First 15M QRP QSO’s Logged This Year from CX-land…

This afternoon, The SSN was zero, and propagation was indicated as “poor” for all HF bands higher than 40M… Nevertheless, in mid-afternoon, five new 5W DX QSO’s were possible using the FT8 mode in the 15M band. Also, during sunset, a Japan station (JA0PE) showed up in th WSTJ-X waterfall.

I never cease to be amazed at what is possible, even with no extraterrestrial help (the Sun, I mean…)  with a 7-meter resonnating inverted-vee with a 5W stanting wave…  Here are the QSO’s logged in this trip so far:

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Halloween Flight Turnes VA3PCJ into CX7RT…

After a 26-hour trip that spanned the entire Halloween night, VA3PCJ arrived in CX-land already turned into CX7RT. Within a few hours from arrival, the 15M PAR EndFedZ dipole went up as inverted-vee spanning the front and balcony of the small 3rd floor QTH in GF25id. The length of the wire, similar to that of the mini-W3EDP, is perfect for that kind of deployment. Also, being being naturally resonnant in the 15M band (a quick check with the miniVNA ensured that no ATU woud be needed) it is hoped that it will help given the prevailing poor HF propagation. By the time the KX3 was rigged and fired up (~10:00pm local) it was already past dusk and no signals were heard in CW, but the WSJT-X screen got quickly populated with calls in FT8.  Just a few CQ calls were enough for PSK-Reporter to show that CX7RT’s QRP 15M signal was being heard locally (PY and LU) and at least as far as VE9 and W6:

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Hope to have more to report in the coming days…

CQ’ing with Wolves…

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Considering the previous posting in the blog (https://thewakesileave.wordpress.com/2018/10/16/amateur-radio-in-literary-narrative-the-portable-transceiver-in-never-cry-wolf/), quite à propos, this morning I found an envelope in the mailbox containing a nery nice diploma with the beautiful artwork by C. Platt, representing… a wolf howling in the winter outdoors in front of a transceiver !

It would appear that last February, my only QSO in the MNQP-2018 (QRP, 20M, CW, with Randy N0C, who was also operating QRP) was enough to win “First Place” as W/VE SOQRP (http://www.w0aa.org/docs/mnqp/MNQP_2018_RESULTS.pdf) !

Thank you Minnesota Wireless Association. 73!

 

Amateur Radio in Literary Narrative: The Portable Transceiver in Never Cry Wolf

Never Cry Wolf

Farley Mowat published “Never Cry Wolf” in 1963. It is a first-person account of the “Lupine Project” that the main character of the story —who happens to have the same name as the author— conducts in the Barren Lands in 1958. Farley Mowat (the author), himself a renowned Canadian writer and naturalist (1921-2014) did have his own share of time in the Artic, and “Never Cry Wolf” clearly benefited from his personal experiences in the Canadian North and the Canadian government. However, the book pertains to the kind of literary narrative that, in Farley’s own words, lays “somewhere in between what was then a grey void between fact and fiction“, and though the truth may not have been altered, the facts may have been artistically doctored as in the case of some of Tristan Jones’ cruising real adventures. In addition to the narrator two other main characters appear in “Never Cry Wolf”: the wolf, portrayed with kindness and respect partly following actual observations made by the author while in the Canadian North, and the “homo bureaucratis“, also clearly portrayed following first-hand observations and treated with the respect that it deserves.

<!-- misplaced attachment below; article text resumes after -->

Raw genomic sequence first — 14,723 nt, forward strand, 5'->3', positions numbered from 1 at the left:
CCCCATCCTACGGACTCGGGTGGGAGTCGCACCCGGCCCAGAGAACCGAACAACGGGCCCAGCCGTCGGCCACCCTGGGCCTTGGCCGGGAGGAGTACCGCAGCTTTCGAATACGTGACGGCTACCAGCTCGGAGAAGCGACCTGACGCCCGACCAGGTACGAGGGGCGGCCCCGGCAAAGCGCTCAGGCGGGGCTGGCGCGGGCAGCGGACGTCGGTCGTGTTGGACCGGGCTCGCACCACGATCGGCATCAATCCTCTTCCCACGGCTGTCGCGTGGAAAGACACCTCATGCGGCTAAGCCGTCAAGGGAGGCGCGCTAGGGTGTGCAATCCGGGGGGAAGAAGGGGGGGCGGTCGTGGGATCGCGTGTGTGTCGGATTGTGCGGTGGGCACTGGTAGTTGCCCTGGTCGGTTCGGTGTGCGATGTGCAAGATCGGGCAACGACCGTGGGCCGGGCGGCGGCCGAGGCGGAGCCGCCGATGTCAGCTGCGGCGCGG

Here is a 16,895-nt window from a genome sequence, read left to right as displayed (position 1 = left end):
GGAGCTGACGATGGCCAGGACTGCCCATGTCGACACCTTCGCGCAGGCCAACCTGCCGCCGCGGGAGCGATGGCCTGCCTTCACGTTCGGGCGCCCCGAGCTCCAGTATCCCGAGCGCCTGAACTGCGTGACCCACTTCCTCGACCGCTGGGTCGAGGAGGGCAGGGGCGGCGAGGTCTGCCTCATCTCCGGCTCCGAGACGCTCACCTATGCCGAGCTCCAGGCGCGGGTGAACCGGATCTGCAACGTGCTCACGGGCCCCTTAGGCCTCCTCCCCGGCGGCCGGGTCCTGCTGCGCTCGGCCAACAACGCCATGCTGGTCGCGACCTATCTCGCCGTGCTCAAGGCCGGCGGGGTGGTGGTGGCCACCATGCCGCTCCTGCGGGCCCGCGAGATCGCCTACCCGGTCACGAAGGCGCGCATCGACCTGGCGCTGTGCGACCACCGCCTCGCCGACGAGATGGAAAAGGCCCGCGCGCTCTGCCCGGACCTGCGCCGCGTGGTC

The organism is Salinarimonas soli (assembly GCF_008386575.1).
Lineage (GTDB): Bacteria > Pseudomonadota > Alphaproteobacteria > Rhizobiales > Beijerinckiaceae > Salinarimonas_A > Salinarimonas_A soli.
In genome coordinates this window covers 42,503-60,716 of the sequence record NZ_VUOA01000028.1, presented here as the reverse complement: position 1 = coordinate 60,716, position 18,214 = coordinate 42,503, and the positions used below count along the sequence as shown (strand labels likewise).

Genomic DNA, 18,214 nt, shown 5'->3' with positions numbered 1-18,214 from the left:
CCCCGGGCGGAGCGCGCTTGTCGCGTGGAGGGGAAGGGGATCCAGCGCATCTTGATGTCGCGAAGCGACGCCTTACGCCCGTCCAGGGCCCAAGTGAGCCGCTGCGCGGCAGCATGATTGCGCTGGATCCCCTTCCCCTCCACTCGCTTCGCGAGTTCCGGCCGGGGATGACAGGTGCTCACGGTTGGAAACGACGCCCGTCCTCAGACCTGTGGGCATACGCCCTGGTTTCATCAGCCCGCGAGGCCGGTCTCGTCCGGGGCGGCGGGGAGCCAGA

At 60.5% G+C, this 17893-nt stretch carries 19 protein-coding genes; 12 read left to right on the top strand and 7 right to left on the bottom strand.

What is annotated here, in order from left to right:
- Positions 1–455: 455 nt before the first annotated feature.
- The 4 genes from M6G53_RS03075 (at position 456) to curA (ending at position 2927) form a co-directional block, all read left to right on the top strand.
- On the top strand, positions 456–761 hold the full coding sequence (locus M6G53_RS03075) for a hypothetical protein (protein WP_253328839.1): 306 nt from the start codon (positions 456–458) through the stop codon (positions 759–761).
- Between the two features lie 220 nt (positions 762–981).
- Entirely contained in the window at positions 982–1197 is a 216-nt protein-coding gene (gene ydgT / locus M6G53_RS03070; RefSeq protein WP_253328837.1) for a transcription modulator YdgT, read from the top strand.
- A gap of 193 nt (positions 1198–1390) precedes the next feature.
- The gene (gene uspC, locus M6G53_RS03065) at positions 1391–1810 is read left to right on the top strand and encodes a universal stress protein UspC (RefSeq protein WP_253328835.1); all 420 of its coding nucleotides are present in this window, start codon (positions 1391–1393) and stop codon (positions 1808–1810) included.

In the book a “portable transceiver” is used to achieve a DX QSO. This may well be part of the fiction. Nevertheless, it may be of interest to speculate which radio rig the author may have had in mind when he wrote the book. Here is a summary of the paragraphs related to this radio:

At the end of chapter three, the main character finally arrives in the Barren Lands where he is left alone at a point that the pilot of his “chartered air transport” accurately pinpoints at “Say about three hundred miles northwest of Churchill“. His instructions were to establish “a permanent base and immediately proceed by means of canoe and utilizing waterways…“. However, noticing the ground frozen and covered in snow he decides to call his bosses in Ottawa for further instructions. For this he goes “to work uncovering the portable radio and setting it up on top of a pile of boxes.” Upon opening the manual, he was “a little taken aback” to find that the rig was “intended for the use of forest rangers and could not normally be expected to work over ranges of more than twenty miles.” He nevertheless “connected the batteries, rigged the aerial, turned knobs and pressed buttons according to instructions — and went on the air.” The battery “was good for only six hours“. According to the text, such “mobile transmitters” were “licensed” by the Department of Transport and his own “call sign” was “Daisy Mae” (improbable call sign, an inverted euphemism for Mayday?). After one hour he “caught the faint echo of a human voice” and was able to “make out a gabble of words” that he identified “as Spanish.” The story goes to tell that the contact had been made with an “amateur operator in Peru“, due to what an “expert” later explains as a “mysterious phenomenon known as ‘wave skip’” caused by a “combination of atmospheric conditions” (a likely reference to Tropospheric ducting?).